Diagnosing & Repairing Residential POE Systems: Part II

In the May 2007 issue, we primarily examined how automatic water softeners operate and discussed many of the potential solutions to operational challenges. Observation, documentation and testing were noted as the most important starting points.

In this issue, we will further discuss specific problem areas and how to overcome them systematically.

We will continue where we left off, with brine concentration and contact issues.

Deck: 

Overview of problem areas and how to overcome them systematically

Publication Date: 
July 2, 2007
Activation Date: 
July 2, 2007
Issue Reference: 
Legacy
Legacy ID: 
18307

Ion Exchange—A Workhorse for Drinking Water Treatment

Ion exchange resins offer effective contaminant removal, an economical choice and good DBP control

Activation Date: 
April 25, 2007
Issue Reference: 
Legacy
Legacy ID: 
18110

Stepping up to the Ray Cross Challenge

Research proves vital for continuing growth of water industry

About The Author: 

John Packard, CWS-V, serves as president of the Water Quality Research Foundation. He is president of Culligan Water Conditioning in Minnetonka, Minn. For additional information, contact WQA at 630.505.0160, or visit www.wqa.org.

Activation Date: 
January 4, 2007
Issue Reference: 
Legacy
Legacy ID: 
17562

Benefiting From a Lead/Lag Configuration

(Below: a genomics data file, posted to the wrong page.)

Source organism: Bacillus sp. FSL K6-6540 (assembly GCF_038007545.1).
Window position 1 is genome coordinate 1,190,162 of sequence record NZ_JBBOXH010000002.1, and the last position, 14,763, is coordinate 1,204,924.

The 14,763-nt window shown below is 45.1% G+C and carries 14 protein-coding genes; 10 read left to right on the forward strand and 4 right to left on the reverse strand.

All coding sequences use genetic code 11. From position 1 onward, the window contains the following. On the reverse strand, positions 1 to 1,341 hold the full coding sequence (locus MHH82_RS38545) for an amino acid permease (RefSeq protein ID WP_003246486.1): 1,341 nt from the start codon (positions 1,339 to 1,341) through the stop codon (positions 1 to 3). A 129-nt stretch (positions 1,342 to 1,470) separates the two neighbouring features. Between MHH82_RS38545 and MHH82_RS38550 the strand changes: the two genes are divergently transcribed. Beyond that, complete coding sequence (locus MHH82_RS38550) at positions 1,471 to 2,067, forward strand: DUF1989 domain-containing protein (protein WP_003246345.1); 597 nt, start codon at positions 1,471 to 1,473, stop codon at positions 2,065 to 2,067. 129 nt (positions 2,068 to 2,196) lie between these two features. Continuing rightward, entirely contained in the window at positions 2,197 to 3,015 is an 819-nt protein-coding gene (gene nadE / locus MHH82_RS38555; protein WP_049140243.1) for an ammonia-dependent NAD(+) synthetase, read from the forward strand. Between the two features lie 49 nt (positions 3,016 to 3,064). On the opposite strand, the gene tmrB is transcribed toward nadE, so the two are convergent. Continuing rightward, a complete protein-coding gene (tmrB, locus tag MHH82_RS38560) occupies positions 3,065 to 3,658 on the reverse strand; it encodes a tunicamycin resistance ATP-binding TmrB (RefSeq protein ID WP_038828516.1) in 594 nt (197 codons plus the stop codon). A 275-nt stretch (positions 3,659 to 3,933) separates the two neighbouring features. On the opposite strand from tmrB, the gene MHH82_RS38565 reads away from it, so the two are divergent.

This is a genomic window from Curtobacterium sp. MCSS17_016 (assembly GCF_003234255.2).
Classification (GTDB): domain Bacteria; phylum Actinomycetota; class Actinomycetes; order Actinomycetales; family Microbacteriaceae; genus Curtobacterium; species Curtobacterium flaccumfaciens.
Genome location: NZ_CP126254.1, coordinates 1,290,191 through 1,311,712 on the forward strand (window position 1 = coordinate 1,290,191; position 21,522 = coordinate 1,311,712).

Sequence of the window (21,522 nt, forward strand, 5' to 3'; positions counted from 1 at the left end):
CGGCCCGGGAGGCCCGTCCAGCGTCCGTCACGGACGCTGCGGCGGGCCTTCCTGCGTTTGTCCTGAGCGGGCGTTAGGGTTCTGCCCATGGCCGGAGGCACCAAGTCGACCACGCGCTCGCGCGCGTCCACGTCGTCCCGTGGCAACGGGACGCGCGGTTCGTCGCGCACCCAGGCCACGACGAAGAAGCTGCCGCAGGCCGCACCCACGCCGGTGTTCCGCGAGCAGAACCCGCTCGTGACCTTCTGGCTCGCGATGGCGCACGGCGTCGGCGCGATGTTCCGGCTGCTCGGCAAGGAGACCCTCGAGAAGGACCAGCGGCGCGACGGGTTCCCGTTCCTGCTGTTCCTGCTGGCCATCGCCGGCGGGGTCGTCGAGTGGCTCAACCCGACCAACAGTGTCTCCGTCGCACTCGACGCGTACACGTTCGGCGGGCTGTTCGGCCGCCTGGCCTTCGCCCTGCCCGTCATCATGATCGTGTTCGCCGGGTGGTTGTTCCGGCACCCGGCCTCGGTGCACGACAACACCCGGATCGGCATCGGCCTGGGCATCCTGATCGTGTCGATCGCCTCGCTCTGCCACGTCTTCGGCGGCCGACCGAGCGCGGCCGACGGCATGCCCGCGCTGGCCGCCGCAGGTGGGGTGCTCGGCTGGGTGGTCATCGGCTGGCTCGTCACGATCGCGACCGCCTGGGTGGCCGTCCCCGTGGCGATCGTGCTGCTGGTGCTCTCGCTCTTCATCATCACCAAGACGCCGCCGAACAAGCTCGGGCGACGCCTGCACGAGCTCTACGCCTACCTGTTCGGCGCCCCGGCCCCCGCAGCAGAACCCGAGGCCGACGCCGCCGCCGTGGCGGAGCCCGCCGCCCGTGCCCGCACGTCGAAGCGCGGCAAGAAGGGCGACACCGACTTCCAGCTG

There are many applications today that offer potential new business for water treatment dealers because of increasingly stringent drinking water requirements. These applications include the removal of arsenic, nitrate, perchlorate, fluoride, radium, uranium and other emerging contaminants. The removal of these contaminants may be required by local, state or federal regulations.

Deck: 

Simple technique provides safety and economic advantages for POU/POE systems

Publication Date: 
November 1, 2006
Activation Date: 
November 1, 2006
Company Reference: 
Issue Reference: 
Legacy
Legacy ID: 
17482

Freedom From Long-Term Liability

Safe landfill disposal of spent arsenic removal media

About The Author: 

Francis Boodoo is technical sales manager for The Purolite Co. He can be reached at 610.668.9090, or by e-mail at fboodoo@ puroliteusa.com.

Activation Date: 
January 1, 2006
Issue Reference: 
Legacy
Legacy ID: 
17104

Resin Sterilization

Ion exchange resin beds are often an attractive growth medium for biological organisms, such as bacteria, mold and algae. In some cases, these growths can build up in the resin bed and physically foul the resin. In most cases, however, the concern is that these organisms will contaminate the effluent water leaving the ion exchange system.

Deck: 

Effective methods for cleaning biologically fouled resin

Publication Date: 
March 1, 2006
Activation Date: 
March 1, 2006
Company Reference: 
Issue Reference: 
Legacy
Legacy ID: 
16786

Chromate

The Boomsnub site in the state of Washington was listed as a Superfund site in 1995. The site consists of two parcels of land, which previously contained two unrelated businesses that contributed separately to contamination of soil and groundwater.

The Boomsnub Metal Plating facility operated on about 0.5 acres, from 1967–1994. This facility was responsible for releases of chromium-contaminated wastes that resulted in contamination of soil and groundwater by hexivalent chrome.

Deck: 

Superfund site cleanup of chromate-contaminated groundwater

Publication Date: 
December 1, 2005
Activation Date: 
December 1, 2005
Company Reference: 
Issue Reference: 
Legacy
Legacy ID: 
16531
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